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Reconsidering Scott Stapp, Rock's Most Misunderstood Star

“We’d like to focus on the positive things,” Scott Stapp’s publicist tells me. It’s pretty much the first thing she says after greeting me. I’m allotted 10 minutes to ask him questions. I get that her client has spent the back half of his career — and even a good portion of the front half — enduring ridicule from thousands of haters trolling from all over the cultural landscape, but honestly, what more can someone say to or ask Scott Stapp that he hasn’t already heard? 

I am not a Creed fan, and if we’re being honest, I have for sure been among that derisive mob his PR team seeks to shield him from. Nothing I might say about Stapp really matters, and I doubt it will sway a person one way or the other if he or she is on the fence about going to his show on Wednesday night at Granada Theater. Either you are going to this show because you love Creed songs and you love Stapp’s voice or you aren’t because you don’t.

But now, nearly 20 years since Creed broke the proverbial bank with My Own Prison, what joy is there to be found in picking on Stapp? A quick scroll through Wikipedia makes it obvious that he’s been through a lot; 2014 was a particularly harrowing year for him, culminating in a self-recorded video in which he divulged how, despite all his success, he was broke and at the time living in a Holiday Inn. Prior to that, he’d been living in his truck.

The publicist told me he was open about his struggles with and triumph over alcohol and other substance abuse problems, but when I asked if he had been able to recover from his financial troubles, that was deflected into “positive news, the tour, that type of thing.”

I asked him if he was disappointed in the reaction to “Marlins Will Soar,” the anthem he wrote for the Florida Marlins in 2010; Deadspin accused it of ruining baseball. “I didn’t write it for anyone else," Stapp says. "I wrote it for the Marlins. I can take my boys to any game I want. So I don’t care if someone doesn’t like it.”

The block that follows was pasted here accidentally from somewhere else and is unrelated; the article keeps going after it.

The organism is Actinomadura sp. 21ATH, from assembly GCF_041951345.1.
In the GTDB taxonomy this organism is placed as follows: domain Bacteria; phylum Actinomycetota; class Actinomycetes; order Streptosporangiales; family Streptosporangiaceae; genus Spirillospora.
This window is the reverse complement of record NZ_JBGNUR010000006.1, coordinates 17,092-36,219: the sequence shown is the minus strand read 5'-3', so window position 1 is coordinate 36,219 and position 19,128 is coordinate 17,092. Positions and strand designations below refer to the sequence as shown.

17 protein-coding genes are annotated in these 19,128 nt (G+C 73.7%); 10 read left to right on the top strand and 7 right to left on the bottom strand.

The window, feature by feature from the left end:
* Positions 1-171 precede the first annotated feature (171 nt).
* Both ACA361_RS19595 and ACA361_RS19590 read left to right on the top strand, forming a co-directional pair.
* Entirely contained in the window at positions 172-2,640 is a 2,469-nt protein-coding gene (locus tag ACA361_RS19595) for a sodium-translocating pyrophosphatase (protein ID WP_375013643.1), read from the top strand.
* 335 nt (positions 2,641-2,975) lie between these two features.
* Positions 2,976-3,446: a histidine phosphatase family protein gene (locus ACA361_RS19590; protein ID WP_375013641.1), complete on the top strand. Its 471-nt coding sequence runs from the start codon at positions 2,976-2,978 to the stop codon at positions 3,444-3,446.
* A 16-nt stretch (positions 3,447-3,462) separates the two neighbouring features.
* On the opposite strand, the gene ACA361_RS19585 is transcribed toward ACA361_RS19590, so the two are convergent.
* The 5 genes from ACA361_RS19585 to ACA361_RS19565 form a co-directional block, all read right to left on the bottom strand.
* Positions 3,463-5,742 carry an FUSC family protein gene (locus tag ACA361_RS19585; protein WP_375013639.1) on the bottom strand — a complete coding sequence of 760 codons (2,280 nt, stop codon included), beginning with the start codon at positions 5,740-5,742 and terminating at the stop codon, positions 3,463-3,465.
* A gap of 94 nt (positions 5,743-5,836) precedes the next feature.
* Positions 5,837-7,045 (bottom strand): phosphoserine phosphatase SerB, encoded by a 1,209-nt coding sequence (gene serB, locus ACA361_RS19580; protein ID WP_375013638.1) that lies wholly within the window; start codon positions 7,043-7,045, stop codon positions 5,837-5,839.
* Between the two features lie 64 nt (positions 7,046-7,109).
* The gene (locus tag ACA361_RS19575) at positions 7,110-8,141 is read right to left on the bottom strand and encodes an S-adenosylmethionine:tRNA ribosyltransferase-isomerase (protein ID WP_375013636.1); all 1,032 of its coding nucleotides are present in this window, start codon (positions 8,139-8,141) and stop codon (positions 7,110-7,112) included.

Sure, if you were a snob 15 years ago (and boy did I fancy myself one), the tank tops and Jesus poses made Stapp an easy punching bag, not to mention the corny earnestness of a song like “Higher.” But I, like most music fans, enjoy lots of popular music that sounds terrible to other people. One man’s trash is another man’s Human Clay. Actually, one man’s trash is 11 million other people’s Human Clay.

I’ll say this much: When My Own Prison was new, I made fun of that voice, a gale-force baritone that aped the least offensive Eddie Vedder-isms and used them to boom inspirational lyrics into the cheap seats of the arenas Pearl Jam was so embarrassed about filling. I’ve owned Pearl Jam albums, and looking back, I find Vedder’s Rain Man-having-a-fit moans and groans are way more grating to me than even the least consequential of Stapp’s many hooks. As a non-fan, I think his vocals are objectively the only part of Creed that really matters, a point underscored when Stapp tells me how his shows have been mostly sold-out. His voice is unforgettable the way Sinatra’s is, or Ray Charles’ or Madonna’s. It has gravity, both in the way it sounds and the way it keeps drawing my aural memory into its orbit.

So the annoying part about being babysat by PR minders is that it seems like there is more to Scott Stapp than hearing that attendance is great. “The shows are sold out,” he said. “People are coming out to hear the songs they love, and it’s great to see their response.” The sets are primarily Creed’s greatest hits; I assume there are some cuts from Stapp’s solo records in the mix, but when I asked him, he said, “Well, my solo work, it’s a continuation of that, of Creed.” Riveting, right?

It’s not that I think he’s boring, but I am interested in things that have little to do with his tour. I wanted to know what 2015 was like for him, in light of the bad place he’d found himself at the end of the previous year. “I focused on my health, and reconnecting with my family,” Stapp said. His marriage, kids and music are clearly the driving forces in his life, what keeps him focused and clear headed. These details elevate him from an easy target for click-baiting one-liners.

I’d argue that it’s the humanity found in Stapp’s failings that makes his music even more powerful for his fans today than when he was on top of the world; in 2016, his fall to the bottom and struggle for redemption imbues a song like “What’s This Life For” with a weight you can practically feel.

But there’s also the side of Stapp that knows who and what he is: one of the last rock stars. And he still believes in the power of music. When I asked him if he thought it was possible now for a person to become an iconic rock ’n' roll star, he answered almost beatifically. “If you believe in your music, if your music connects with the masses, then yeah, why couldn’t you be one?” Surely, the crowd who will be packing the Granada on Wednesday will affirm his belief.